• The volume of an n-dimensional hypersphere can be expressed as:
V_n={\pi^{n/2}R^n\over (n/2)!}.

Note that the Gamma function is required for odd dimensions and that its value cancels out the apparent fractional power of π in those cases.

  • Factorials are also used extensively in probability theory.
  • Factorials are often used as a simple example, along with Fibonacci numbers, when teaching recursion in computer science because they satisfy the following recursive relationship (if n ≥ 1):
n! = n \times (n-1)!. \,

Number theory

Factorials have many applications in number theory. Factorial numbers are highly abundant numbers. In particular, n! is necessarily divisible by all prime numbers up to and including n. As a consequence, n > 4 is a composite number iff

(n-1)!\ \equiv\ 0 \ ({\rm mod}\ n).

A stronger result is Wilson's theorem, which states that

(n-1)!\ \equiv\ -1 \ ({\rm mod}\ n)

iff n is prime.

Adrien-Marie Legendre found that the multiplicity of the prime p occurring in the prime factorization of n! can be expressed exactly as

\sum_{i=1}^{\infty} \lfloor n/p^i \rfloor,

which is finite since the floor function removes all pi > n.

The only factorial that is also a prime number is 2, but there are many primes of the form n! \pm 1. These are called factorial primes.

Rate of growth

As n grows, the factorial n! becomes larger than all polynomials and exponential functions in n.

When n is large, n! can be estimated quite accurately using Stirling's approximation:

n!\sim \sqrt{2\pi n}\left(\frac{n}{e}\right)^n

A weak version that can be proved with mathematical induction is

\left({n \over 3}\right)^n < n! < \left({n \over 2}\right)^n\ \mbox{if}\ n\geq 6.\,

The logarithm of the factorial can be used to calculate the number of digits in a given base the factorial of a given number will take. log n! can easily be calculated as follows:

\sum_{k=1}^n{\log k}

Note that this function, if graphed, is approximately linear, for small values; but the factor {\log n!} \over n does grow arbitrarily large, although quite slowly. The graph of log(n!) for n between 0 and 20,000 is shown in the figure on the right.

A good approximation for log n! based on Stirling's approximation is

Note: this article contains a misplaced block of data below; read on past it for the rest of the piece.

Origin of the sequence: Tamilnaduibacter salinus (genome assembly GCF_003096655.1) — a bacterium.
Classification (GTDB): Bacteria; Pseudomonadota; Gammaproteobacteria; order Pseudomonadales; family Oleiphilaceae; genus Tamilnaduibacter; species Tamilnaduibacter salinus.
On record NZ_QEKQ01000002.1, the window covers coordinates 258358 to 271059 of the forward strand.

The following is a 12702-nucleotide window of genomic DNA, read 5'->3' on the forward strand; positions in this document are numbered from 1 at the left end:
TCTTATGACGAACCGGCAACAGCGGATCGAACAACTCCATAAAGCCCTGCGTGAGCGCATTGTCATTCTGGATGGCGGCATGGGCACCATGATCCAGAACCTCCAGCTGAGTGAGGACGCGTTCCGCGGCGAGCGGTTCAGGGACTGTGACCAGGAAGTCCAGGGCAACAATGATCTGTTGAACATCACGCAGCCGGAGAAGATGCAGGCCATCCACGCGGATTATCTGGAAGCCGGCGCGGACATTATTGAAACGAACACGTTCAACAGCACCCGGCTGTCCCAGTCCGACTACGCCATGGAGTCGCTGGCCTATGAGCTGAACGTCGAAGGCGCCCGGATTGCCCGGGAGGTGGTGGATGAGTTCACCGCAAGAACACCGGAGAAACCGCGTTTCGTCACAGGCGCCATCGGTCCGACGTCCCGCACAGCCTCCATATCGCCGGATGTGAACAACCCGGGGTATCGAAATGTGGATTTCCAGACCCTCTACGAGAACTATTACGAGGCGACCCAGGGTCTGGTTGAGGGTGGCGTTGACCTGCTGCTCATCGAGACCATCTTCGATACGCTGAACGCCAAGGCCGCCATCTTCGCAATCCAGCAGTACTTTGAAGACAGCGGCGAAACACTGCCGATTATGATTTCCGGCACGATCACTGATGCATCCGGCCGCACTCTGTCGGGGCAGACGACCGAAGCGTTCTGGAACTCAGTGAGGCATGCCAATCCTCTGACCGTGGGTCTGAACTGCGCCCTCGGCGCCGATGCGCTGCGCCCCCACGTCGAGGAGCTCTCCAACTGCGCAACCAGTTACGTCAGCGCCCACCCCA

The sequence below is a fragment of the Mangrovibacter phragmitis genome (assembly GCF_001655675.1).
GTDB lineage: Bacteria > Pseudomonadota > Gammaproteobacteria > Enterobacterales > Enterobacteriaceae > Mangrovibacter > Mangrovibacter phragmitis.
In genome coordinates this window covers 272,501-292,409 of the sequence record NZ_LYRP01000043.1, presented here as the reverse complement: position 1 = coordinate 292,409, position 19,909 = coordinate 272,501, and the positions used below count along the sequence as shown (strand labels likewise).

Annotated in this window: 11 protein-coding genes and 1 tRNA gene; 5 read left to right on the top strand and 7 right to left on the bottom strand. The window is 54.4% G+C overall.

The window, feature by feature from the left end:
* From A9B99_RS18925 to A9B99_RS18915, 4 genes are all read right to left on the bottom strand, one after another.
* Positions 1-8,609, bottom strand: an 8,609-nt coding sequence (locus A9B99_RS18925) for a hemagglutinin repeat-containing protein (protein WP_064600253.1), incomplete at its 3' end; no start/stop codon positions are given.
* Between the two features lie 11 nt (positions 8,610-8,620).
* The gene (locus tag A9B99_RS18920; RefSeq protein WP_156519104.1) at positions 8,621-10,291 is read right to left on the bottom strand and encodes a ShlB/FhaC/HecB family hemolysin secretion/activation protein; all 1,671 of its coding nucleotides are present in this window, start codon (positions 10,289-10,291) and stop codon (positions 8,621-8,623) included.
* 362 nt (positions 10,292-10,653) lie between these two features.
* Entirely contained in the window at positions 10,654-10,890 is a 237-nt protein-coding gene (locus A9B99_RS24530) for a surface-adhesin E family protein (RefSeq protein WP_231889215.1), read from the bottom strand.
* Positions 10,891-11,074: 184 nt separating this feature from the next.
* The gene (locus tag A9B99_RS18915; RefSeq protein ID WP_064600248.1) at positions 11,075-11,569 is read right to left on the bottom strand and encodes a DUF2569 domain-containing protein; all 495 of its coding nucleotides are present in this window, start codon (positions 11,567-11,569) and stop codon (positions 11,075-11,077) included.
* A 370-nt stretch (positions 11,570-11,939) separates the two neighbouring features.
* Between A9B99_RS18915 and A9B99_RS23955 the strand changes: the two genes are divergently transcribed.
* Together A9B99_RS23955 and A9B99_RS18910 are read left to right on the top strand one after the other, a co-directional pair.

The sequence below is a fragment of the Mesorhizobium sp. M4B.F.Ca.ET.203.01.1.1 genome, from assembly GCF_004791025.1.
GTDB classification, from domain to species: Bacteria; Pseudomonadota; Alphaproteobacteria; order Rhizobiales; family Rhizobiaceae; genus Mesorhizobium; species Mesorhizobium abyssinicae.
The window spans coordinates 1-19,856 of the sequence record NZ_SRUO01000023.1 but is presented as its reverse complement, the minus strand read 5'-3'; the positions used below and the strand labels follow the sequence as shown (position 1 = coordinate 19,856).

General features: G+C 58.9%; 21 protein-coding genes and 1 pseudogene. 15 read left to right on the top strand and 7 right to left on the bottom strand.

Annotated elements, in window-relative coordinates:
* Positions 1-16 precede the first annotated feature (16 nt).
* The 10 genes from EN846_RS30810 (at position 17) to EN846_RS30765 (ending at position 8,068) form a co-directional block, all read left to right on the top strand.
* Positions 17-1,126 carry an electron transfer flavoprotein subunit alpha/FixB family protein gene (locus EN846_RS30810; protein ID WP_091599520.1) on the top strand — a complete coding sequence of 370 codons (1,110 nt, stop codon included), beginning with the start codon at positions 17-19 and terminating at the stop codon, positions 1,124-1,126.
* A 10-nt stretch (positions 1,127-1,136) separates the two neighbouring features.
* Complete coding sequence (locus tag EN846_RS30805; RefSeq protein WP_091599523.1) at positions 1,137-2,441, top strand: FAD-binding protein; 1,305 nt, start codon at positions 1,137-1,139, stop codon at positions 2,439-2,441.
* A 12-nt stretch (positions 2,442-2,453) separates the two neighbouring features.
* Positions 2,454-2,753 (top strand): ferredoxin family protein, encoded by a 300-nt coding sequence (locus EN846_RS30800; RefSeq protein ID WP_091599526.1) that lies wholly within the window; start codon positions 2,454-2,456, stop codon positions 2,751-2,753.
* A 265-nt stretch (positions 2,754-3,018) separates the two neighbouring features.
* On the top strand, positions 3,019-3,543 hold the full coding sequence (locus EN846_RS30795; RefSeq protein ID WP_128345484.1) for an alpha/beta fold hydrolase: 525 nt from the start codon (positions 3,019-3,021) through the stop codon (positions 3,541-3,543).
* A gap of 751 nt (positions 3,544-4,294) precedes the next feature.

\ln(n!) \approx n\ln(n) - n + \frac {\ln(n)} {2} + \frac {\ln(2 \pi)} {2}.

One can see from this that log(n!) is Ο(n log n). This result plays a key role in the analysis of the computational complexity of sorting algorithms (see comparison sort).


The numeric value of n! can be calculated by repeated multiplication if n is not too large. That is basically what pocket calculators do. The largest factorial that most calculators can handle is 69!, because 70! > 10100. In practice, most software applications use only small factorials which can be computed by direct multiplication or table lookup. Larger values are often approximated in terms of floating-point estimates of the Gamma function, usually with Stirling's formula.

For number theoretic and combinatorial computations, very large exact factorials are often needed. Bignum factorials can be computed by direct multiplication, but multiplying the sequence 1×2×...×n from the bottom up (or top-down) is inefficient; it is better to recursively split the sequence so that the size of each subproduct is minimized.

The asymptotically-best efficiency is obtained by computing n! from its prime factorization. As documented by Peter Borwein, prime factorization allows n! to be computed in time O(n(log n log log n)2), provided that a fast multiplication algorithm is used (for example, Schönhage-Strassen multiplication). Peter Luschny presents source code and benchmarks for several efficient factorial algorithms, with or without the use of a prime sieve.